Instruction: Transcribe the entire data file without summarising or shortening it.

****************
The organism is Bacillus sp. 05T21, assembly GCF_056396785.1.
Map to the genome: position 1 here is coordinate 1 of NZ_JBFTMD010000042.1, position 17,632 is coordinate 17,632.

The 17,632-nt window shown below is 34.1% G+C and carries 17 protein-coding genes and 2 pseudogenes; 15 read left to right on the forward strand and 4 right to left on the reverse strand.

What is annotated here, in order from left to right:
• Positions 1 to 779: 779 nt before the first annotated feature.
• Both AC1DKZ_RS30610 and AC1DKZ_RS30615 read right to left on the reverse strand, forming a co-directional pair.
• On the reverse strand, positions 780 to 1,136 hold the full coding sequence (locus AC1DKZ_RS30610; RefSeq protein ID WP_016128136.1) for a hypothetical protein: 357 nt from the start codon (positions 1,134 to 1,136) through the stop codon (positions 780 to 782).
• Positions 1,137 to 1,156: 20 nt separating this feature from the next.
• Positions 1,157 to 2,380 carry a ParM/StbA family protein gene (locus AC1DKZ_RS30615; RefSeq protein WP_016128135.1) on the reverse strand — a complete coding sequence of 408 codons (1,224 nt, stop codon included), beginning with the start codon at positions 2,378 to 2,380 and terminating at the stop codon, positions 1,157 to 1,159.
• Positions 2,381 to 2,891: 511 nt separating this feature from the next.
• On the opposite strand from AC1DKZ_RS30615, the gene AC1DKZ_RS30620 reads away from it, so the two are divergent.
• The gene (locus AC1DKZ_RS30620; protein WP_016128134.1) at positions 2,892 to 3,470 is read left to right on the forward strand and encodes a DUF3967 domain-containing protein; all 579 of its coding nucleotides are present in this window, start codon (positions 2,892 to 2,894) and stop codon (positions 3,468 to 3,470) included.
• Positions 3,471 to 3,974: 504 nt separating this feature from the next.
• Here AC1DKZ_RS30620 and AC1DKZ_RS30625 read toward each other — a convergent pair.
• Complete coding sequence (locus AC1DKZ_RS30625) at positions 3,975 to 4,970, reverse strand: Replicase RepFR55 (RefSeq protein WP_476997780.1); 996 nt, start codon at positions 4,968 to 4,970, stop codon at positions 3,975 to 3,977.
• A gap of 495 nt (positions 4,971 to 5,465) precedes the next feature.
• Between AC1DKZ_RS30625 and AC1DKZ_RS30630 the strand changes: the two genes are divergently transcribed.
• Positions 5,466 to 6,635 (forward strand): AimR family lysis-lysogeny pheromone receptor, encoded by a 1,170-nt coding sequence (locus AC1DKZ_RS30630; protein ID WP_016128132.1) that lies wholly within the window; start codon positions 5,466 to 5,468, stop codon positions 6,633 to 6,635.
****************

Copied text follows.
The organism is Bacillus sp. 05T21, assembly GCF_056396785.1.
Map to the genome: position 1 here is coordinate 1 of NZ_JBFTMD010000042.1, position 17,632 is coordinate 17,632.

The 17,632-nt window shown below is 34.1% G+C and carries 17 protein-coding genes and 2 pseudogenes; 15 read left to right on the forward strand and 4 right to left on the reverse strand.

What is annotated here, in order from left to right:
• Positions 1 to 779: 779 nt before the first annotated feature.
• Both AC1DKZ_RS30610 and AC1DKZ_RS30615 read right to left on the reverse strand, forming a co-directional pair.
• On the reverse strand, positions 780 to 1,136 hold the full coding sequence (locus AC1DKZ_RS30610; RefSeq protein ID WP_016128136.1) for a hypothetical protein: 357 nt from the start codon (positions 1,134 to 1,136) through the stop codon (positions 780 to 782).
• Positions 1,137 to 1,156: 20 nt separating this feature from the next.
• Positions 1,157 to 2,380 carry a ParM/StbA family protein gene (locus AC1DKZ_RS30615; RefSeq protein WP_016128135.1) on the reverse strand — a complete coding sequence of 408 codons (1,224 nt, stop codon included), beginning with the start codon at positions 2,378 to 2,380 and terminating at the stop codon, positions 1,157 to 1,159.
• Positions 2,381 to 2,891: 511 nt separating this feature from the next.
• On the opposite strand from AC1DKZ_RS30615, the gene AC1DKZ_RS30620 reads away from it, so the two are divergent.
• The gene (locus AC1DKZ_RS30620; protein WP_016128134.1) at positions 2,892 to 3,470 is read left to right on the forward strand and encodes a DUF3967 domain-containing protein; all 579 of its coding nucleotides are present in this window, start codon (positions 2,892 to 2,894) and stop codon (positions 3,468 to 3,470) included.
• Positions 3,471 to 3,974: 504 nt separating this feature from the next.
• Here AC1DKZ_RS30620 and AC1DKZ_RS30625 read toward each other — a convergent pair.
• Complete coding sequence (locus AC1DKZ_RS30625) at positions 3,975 to 4,970, reverse strand: Replicase RepFR55 (RefSeq protein WP_476997780.1); 996 nt, start codon at positions 4,968 to 4,970, stop codon at positions 3,975 to 3,977.
• A gap of 495 nt (positions 4,971 to 5,465) precedes the next feature.
• Between AC1DKZ_RS30625 and AC1DKZ_RS30630 the strand changes: the two genes are divergently transcribed.
• Positions 5,466 to 6,635 (forward strand): AimR family lysis-lysogeny pheromone receptor, encoded by a 1,170-nt coding sequence (locus AC1DKZ_RS30630; protein ID WP_016128132.1) that lies wholly within the window; start codon positions 5,466 to 5,468, stop codon positions 6,633 to 6,635.